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People Can Die As A Result Of Giving Up (a State Caused By Low Dopamine)

Discussion in 'Scientific Studies' started by haidut, Oct 4, 2018.

  1. Nokoni

    Nokoni Member

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    Yeah basic energetics (thyroid, MB, etc.) is probably the best first line of defense, but diamant's dopaminergic effect, which can actually get uncomfortable if you don't need it, might have a place in tougher situations.
     
  2. Owen B

    Owen B Member

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    I've experimented with Naltrexone but I didn't really like it. It might be a good thing to have around when I have cataplexies (kind of seizures). (Prying the stuff out of my PCP was an ordeal and a half, BTW).

    But a Naloxone spray I haven't tried. I'll look into it.
     
  3. OP
    haidut

    haidut Member

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    Agreed. The supplements/drugs are just there for people who do not have access to that environment. You'd be surprised at how lonely/isolated most people are. The environment is deliberately designed to isolate and thus kill (socially first and then physically).
     
  4. OP
    haidut

    haidut Member

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    Progesterone, pregnenolone, DHEA and some other steroids also block the endorphins.
     
  5. OP
    haidut

    haidut Member

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    True. Alcohol/drug abuse is the second highest chance. Cancer and CVD closely follow. All a result of degraded social network and support, and poisons everywhere, especially food. See my new thread on soluble fiber for more info. This crap is in everything sold commercially, even in drinks like soda and some coffees.
    Soluble Fiber Causes Liver Cancer, Insoluble And Antibiotics Prevent/stop It
     
  6. Owen B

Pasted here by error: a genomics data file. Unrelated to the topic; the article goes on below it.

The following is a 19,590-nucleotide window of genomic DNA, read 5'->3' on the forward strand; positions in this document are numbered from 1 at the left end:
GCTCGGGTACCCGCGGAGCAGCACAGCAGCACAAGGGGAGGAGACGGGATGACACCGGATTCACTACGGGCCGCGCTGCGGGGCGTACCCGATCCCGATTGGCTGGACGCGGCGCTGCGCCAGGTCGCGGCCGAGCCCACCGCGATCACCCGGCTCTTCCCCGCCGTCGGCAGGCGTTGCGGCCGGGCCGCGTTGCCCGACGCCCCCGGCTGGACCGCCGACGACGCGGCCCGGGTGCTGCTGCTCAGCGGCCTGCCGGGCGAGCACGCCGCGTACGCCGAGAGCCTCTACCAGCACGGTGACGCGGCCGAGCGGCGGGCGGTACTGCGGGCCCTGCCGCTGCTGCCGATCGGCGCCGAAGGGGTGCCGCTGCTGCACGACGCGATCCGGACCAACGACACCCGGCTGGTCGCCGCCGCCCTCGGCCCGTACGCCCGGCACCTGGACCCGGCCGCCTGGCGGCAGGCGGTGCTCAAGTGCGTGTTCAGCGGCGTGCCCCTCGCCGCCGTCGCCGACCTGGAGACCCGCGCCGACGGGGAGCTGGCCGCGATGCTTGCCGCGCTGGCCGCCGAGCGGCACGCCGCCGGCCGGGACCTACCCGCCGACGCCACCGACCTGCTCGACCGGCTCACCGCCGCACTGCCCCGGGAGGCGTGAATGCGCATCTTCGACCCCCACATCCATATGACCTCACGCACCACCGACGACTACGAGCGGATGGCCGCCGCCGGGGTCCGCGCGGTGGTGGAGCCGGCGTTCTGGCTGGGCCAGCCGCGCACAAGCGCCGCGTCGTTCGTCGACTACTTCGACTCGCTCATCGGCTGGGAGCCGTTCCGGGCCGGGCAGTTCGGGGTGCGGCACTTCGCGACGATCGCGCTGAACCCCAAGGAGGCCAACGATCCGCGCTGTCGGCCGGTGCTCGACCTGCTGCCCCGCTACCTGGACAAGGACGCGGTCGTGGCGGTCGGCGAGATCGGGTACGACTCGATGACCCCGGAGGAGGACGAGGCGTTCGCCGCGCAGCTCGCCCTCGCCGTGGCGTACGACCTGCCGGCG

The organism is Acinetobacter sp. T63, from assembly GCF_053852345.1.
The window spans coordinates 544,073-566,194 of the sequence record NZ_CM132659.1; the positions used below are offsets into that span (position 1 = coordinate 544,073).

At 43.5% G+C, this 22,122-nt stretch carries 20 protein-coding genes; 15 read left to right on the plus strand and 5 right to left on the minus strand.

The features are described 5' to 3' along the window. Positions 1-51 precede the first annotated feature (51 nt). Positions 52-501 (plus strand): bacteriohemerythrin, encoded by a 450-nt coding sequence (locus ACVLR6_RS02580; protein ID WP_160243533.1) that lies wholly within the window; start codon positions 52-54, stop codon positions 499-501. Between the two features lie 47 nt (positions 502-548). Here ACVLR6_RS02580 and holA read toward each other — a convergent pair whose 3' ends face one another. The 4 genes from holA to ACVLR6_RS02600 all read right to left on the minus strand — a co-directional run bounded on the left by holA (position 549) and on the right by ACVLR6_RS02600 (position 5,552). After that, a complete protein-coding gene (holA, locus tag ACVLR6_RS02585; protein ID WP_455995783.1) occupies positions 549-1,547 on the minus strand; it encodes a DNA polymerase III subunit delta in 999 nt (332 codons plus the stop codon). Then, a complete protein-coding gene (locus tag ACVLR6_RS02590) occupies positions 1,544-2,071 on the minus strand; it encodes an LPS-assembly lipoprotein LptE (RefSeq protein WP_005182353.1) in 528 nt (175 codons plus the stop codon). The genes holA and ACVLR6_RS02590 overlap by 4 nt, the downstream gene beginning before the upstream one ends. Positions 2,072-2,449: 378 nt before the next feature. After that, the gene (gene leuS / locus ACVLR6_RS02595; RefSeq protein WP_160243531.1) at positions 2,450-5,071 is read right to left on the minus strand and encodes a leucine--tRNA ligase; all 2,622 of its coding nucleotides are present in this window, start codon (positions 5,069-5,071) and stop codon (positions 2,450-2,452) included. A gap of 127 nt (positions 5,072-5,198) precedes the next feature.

Owen B Member

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    You're probably right but there are a raft of different opioids and their receptors. I think that's why drugs like Naltrexone and Naloxone may not work in a lot of cases.

    Another problem is that opioids (which ones I can't say) are involved in the process of healthy infant/caregiver attachments. The failure of healthy bonding around those chemicals is probably how later life drug dependencies occur. The same is true for serotonin. So is it always wise to knock these chemicals down?

    I agree with you about serotonin's role in stress patterns but I wonder how it's possible to tell when they're necessary and when they're not. (Especially in terms of applications).
     
  7. Regina

    Regina Member

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    How can this discussion be bridged to this? War is better than having no support network. Yes, but is there some other explanation through a Peat lens?
     
  8. OP
    haidut

    haidut Member

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    Veterans miss war because it is a form of "addiction", based on low dopamine and high cortisol. Going to war temporarily increases dopamine just like alcohol but chronically exposed to war leads to even more CRH/cortisol and less dopamine.
    Stress Leads To Lower Dopamine And More Drinking

    Eventually it becomes PTSD with very high CRH and low cortisol. CHR is a highly inflammatory peptide and is probably the main cause (together with serotonin) in the high suicidal rate among veterans, as well as many brain diseases. Stress (duh) is the most potent inducer of CRH, and serotonin and CRH can increase each others' levels. If that doesn't make it obvious that stress directly causes disease/suicide then I don't have much hope for anybody with an MD degree.
    Corticotropin-releasing hormone - Wikipedia
    "...In the short term, CRH can suppress appetite, increase subjective feelings of anxiety, and perform other functions like boosting attention. Although the distal action of CRH is immunosuppression via the action of cortisol, CRH itself can actually heighten inflammation, a process being investigated in multiple sclerosis research."
     
  9. Regina

    Regina Member

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    Really appreciate your answer. I was feeling for this man as he spoke and you've filled in what I thought is being lost on him.
    Thank you.
     
  10. Owen B

    Owen B Member

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    As to the hormones, I've been experimenting with them since I started Peating but have not found much success.

    But since I experimented with Gonadin lately I've found that my progesterone response has changed. I get energy from it now instead of a sedating effect so I count that as a plus.